Pyrolysis GC with the OPTIC-4Analytical pyrolysis is used to introduce certain sample types to a gas chromatograph, which can only handle compounds in the semi-volatile range. These types include solids and high molecular-weight compounds. Py-GC is also used to minimize sample preparation, or when analysis of a whole sample is desired. Applications for pyrolysis include forensics, paints, ink, art materials, polymers, adhesives, surfactants, and even microorganisms. One of the benefits of pyrolysis is that sample preparation is usually minimal, consisting of trimming and weighing solid samples into a quartz tube or micro vial. Or, liquid samples can be delivered onto a probe or micro vial using a microliter syringe. In both cases, the sample capacity is in the microgram or low milligram range.
Pyrolysis can be done inside the OPTIC-4 inlet liner for both liquid and solid samples.Liquid sample:
The sample is injected into the inlet with any autosampler or in manual mode. The liquid sample is introduced while the inlet is cold, after the injection the solvent is blown away and the OPTIC-4 is heated with a very fast ramp rate to the Pyrolysis temperature.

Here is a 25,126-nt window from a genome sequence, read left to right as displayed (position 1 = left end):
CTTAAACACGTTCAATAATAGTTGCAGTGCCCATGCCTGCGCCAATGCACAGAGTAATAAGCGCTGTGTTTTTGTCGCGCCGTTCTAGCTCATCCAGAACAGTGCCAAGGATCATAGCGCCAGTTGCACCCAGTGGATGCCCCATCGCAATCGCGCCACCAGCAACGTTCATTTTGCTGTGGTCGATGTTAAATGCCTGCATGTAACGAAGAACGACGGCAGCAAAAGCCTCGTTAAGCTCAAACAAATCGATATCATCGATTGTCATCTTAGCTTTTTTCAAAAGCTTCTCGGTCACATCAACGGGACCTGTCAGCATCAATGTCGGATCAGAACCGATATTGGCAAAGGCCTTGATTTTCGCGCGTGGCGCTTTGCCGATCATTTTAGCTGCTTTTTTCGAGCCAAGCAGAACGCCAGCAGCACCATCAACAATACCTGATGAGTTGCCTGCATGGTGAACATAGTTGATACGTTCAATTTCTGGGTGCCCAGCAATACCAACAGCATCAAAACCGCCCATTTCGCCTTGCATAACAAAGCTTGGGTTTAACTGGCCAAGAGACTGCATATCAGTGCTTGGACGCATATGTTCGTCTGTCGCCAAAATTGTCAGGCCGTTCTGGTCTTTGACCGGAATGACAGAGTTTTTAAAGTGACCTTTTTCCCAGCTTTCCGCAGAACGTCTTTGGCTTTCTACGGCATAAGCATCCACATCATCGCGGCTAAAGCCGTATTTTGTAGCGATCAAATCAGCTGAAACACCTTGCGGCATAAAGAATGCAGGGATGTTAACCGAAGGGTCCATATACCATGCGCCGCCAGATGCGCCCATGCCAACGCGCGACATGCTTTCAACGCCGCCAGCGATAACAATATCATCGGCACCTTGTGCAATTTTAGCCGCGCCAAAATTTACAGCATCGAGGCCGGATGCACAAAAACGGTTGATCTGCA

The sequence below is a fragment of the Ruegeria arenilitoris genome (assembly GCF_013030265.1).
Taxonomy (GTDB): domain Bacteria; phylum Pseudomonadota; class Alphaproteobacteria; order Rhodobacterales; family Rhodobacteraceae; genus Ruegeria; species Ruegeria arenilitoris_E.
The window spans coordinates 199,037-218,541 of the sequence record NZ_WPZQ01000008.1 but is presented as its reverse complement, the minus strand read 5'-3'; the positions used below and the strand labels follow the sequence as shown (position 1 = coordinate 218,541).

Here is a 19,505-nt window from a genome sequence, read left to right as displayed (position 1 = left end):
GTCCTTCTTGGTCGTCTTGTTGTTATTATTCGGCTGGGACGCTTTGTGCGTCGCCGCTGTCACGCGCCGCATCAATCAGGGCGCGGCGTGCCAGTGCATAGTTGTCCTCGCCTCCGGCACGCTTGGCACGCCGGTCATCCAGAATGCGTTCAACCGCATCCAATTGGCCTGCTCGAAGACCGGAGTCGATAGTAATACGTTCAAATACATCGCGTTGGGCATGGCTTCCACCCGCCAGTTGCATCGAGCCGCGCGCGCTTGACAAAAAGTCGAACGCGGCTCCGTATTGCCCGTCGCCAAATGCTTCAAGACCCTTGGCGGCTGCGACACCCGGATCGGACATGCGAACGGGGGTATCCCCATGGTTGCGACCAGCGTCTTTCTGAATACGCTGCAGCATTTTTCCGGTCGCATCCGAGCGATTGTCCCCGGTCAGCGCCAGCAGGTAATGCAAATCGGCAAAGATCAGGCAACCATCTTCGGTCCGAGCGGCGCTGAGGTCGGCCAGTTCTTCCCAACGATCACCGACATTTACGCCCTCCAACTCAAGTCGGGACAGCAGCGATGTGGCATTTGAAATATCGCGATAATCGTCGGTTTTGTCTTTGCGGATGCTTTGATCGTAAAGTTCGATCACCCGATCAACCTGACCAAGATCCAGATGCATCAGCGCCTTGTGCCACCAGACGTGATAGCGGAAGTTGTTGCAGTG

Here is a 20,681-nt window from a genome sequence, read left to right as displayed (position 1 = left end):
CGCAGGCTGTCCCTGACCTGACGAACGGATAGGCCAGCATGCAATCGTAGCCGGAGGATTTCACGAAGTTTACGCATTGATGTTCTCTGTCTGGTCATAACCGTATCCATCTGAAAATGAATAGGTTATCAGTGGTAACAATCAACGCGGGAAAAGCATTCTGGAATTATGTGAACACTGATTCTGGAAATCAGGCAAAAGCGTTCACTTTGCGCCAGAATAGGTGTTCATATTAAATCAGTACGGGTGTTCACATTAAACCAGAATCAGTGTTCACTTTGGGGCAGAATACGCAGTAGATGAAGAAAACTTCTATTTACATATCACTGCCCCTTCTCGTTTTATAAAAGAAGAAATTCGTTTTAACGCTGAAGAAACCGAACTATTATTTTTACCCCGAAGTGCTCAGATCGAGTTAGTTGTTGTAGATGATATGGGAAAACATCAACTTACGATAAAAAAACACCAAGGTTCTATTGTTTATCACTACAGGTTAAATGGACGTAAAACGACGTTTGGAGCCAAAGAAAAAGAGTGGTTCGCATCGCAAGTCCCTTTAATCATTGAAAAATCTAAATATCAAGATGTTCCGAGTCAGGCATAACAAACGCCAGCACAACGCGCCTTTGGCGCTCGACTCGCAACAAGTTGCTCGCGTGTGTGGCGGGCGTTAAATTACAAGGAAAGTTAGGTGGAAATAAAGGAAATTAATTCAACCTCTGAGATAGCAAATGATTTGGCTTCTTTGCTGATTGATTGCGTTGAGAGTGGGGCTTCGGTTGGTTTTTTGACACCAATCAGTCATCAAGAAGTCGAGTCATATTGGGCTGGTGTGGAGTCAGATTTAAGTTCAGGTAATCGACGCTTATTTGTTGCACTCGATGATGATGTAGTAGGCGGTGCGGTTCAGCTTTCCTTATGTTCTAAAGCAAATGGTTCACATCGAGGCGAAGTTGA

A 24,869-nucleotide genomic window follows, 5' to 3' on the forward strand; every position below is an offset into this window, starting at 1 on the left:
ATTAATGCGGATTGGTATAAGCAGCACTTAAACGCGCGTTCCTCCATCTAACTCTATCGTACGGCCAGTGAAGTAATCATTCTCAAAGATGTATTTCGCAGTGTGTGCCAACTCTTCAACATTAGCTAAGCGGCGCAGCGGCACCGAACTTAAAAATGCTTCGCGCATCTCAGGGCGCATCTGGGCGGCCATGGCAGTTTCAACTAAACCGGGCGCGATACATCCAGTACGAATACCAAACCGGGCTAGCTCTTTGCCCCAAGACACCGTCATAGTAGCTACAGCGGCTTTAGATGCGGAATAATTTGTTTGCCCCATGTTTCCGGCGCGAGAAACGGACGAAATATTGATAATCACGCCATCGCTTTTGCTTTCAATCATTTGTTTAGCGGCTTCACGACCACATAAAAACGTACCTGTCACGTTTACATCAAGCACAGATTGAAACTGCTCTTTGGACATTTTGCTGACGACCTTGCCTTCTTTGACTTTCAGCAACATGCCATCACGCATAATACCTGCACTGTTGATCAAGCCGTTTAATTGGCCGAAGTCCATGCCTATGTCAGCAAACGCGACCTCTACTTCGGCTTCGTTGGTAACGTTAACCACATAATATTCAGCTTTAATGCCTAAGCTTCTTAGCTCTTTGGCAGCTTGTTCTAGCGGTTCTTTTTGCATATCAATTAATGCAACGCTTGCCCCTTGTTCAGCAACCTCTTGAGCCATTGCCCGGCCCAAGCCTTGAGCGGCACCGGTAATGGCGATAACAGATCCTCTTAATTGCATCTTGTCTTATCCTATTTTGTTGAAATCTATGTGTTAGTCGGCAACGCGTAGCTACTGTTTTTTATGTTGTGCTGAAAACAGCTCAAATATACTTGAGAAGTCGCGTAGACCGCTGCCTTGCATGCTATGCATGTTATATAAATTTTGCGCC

The sample is placed into the liner or microvial and the liner is placed into the inlet. After this the OPTIC-4 inlet is heated to the pyrolysis temperature. Changing the liners can be done with the LINEX to automate the Pyrolysis.
Different modes are possible e.g. LVI-Pyrolysis, Evolved Gas Analysis (EGA)and Reactive Pyrolysis.
Manual Pyrolysis steps example:
The OPTIC pyrolysis solution has several modes:
With this method or mode the sample is heated after introduction with a fast speed to the pyrolysis temperature. Only one temperature step is used.
Multistep programmed pyrolysis
Analytical runs may be programmed for up to nine temperature steps per sample.
Sample Cup or Micro Vial
A small glass sample cup is available to introduce a sold or liquid sample.
Evolved Gas Analysis (EGA)
the sample is dropped into the furnace which is at a relatively low temperature (ca. 40-100°C). The furnace is then programmed to a much higher temperature (ca. 600°C). Compounds "evolve" from the sample as the temperature increases. A plot of detector response versus furnace temperature is obtained.
Thermal Desorption (TD)
Thermal desorption is simply a technique for analyzing the constituents evolving from the sample over a given temperature range.
Thermally assisted Hydrolysis and Methylation (THM) can easily be done under Helium conditions.